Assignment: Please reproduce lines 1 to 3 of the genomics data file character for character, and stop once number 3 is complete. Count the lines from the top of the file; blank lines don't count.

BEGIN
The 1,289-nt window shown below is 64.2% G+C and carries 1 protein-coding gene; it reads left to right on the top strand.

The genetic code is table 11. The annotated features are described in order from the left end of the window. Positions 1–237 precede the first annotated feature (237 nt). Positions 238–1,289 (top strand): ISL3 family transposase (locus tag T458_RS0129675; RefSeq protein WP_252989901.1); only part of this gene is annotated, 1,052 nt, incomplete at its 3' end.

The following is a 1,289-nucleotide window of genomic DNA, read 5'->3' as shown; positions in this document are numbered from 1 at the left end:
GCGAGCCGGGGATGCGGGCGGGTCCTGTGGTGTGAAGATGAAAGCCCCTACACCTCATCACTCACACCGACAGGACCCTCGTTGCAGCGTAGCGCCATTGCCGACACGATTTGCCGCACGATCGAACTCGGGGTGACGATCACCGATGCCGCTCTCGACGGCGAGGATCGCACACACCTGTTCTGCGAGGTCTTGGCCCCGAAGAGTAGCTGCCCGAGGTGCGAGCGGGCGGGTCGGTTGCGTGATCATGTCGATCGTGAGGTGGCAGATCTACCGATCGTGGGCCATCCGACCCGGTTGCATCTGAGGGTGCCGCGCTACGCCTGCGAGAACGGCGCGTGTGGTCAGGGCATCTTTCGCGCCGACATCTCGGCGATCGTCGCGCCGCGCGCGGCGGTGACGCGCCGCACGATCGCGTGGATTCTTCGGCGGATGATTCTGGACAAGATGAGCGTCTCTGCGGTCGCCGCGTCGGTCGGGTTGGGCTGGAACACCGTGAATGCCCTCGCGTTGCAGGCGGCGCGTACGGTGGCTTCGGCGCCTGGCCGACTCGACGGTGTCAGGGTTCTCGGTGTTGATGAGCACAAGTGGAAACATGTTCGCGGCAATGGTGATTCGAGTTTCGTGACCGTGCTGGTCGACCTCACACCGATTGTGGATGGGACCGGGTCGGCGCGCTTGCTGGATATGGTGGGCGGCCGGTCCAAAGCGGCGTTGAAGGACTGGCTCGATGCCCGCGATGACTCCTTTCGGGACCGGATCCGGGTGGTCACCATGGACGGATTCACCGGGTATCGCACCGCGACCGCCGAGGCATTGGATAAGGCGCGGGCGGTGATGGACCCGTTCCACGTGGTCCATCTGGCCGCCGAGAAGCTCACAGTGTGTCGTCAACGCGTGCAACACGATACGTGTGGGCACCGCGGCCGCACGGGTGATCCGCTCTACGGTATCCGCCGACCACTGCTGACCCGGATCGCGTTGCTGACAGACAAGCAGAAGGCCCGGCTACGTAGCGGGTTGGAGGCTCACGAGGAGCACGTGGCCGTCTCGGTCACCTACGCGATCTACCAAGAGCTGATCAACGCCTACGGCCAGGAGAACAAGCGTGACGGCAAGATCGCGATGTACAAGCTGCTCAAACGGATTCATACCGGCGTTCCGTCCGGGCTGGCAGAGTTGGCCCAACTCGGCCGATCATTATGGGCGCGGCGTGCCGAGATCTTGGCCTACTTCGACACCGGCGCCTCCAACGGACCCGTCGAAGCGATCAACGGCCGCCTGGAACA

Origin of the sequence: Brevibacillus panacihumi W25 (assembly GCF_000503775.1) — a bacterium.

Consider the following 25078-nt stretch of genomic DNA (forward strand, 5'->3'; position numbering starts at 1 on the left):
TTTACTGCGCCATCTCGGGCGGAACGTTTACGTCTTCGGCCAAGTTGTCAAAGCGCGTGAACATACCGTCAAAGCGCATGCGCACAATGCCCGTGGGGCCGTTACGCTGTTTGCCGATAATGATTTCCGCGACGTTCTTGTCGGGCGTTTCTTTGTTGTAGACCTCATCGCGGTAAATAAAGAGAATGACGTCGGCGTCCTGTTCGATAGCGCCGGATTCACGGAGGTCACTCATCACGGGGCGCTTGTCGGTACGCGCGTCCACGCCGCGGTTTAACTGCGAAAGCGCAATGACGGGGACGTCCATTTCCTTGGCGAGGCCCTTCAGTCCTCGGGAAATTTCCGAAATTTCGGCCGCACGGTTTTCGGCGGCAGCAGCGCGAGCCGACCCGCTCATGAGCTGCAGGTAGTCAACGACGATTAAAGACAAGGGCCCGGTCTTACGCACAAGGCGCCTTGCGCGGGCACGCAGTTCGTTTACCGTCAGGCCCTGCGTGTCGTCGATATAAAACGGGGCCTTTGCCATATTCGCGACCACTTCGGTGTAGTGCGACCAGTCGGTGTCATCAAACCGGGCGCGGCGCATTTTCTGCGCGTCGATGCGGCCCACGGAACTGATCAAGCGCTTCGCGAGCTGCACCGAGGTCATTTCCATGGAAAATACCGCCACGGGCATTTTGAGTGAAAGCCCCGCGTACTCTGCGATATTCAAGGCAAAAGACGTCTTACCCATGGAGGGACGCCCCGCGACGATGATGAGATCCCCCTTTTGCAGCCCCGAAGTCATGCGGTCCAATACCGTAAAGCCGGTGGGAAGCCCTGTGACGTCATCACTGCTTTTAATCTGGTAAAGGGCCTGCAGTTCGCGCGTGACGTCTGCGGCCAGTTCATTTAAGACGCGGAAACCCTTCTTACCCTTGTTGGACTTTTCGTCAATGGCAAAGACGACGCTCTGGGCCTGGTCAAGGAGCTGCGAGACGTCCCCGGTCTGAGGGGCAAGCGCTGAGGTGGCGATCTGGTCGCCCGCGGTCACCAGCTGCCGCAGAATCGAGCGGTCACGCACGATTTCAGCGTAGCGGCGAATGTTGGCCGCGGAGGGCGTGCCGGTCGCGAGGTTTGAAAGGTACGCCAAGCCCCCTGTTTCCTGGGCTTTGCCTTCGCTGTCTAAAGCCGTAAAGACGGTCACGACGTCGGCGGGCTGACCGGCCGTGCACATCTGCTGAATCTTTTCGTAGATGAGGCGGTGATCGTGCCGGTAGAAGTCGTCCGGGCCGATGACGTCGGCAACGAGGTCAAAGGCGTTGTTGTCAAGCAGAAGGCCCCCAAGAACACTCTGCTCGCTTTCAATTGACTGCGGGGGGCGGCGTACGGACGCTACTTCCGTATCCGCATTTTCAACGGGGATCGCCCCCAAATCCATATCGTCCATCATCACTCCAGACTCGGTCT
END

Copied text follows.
The 1,289-nt window shown below is 64.2% G+C and carries 1 protein-coding gene; it reads left to right on the top strand.

The genetic code is table 11. The annotated features are described in order from the left end of the window. Positions 1–237 precede the first annotated feature (237 nt). Positions 238–1,289 (top strand): ISL3 family transposase (locus tag T458_RS0129675; RefSeq protein WP_252989901.1); only part of this gene is annotated, 1,052 nt, incomplete at its 3' end.

The following is a 1,289-nucleotide window of genomic DNA, read 5'->3' as shown; positions in this document are numbered from 1 at the left end: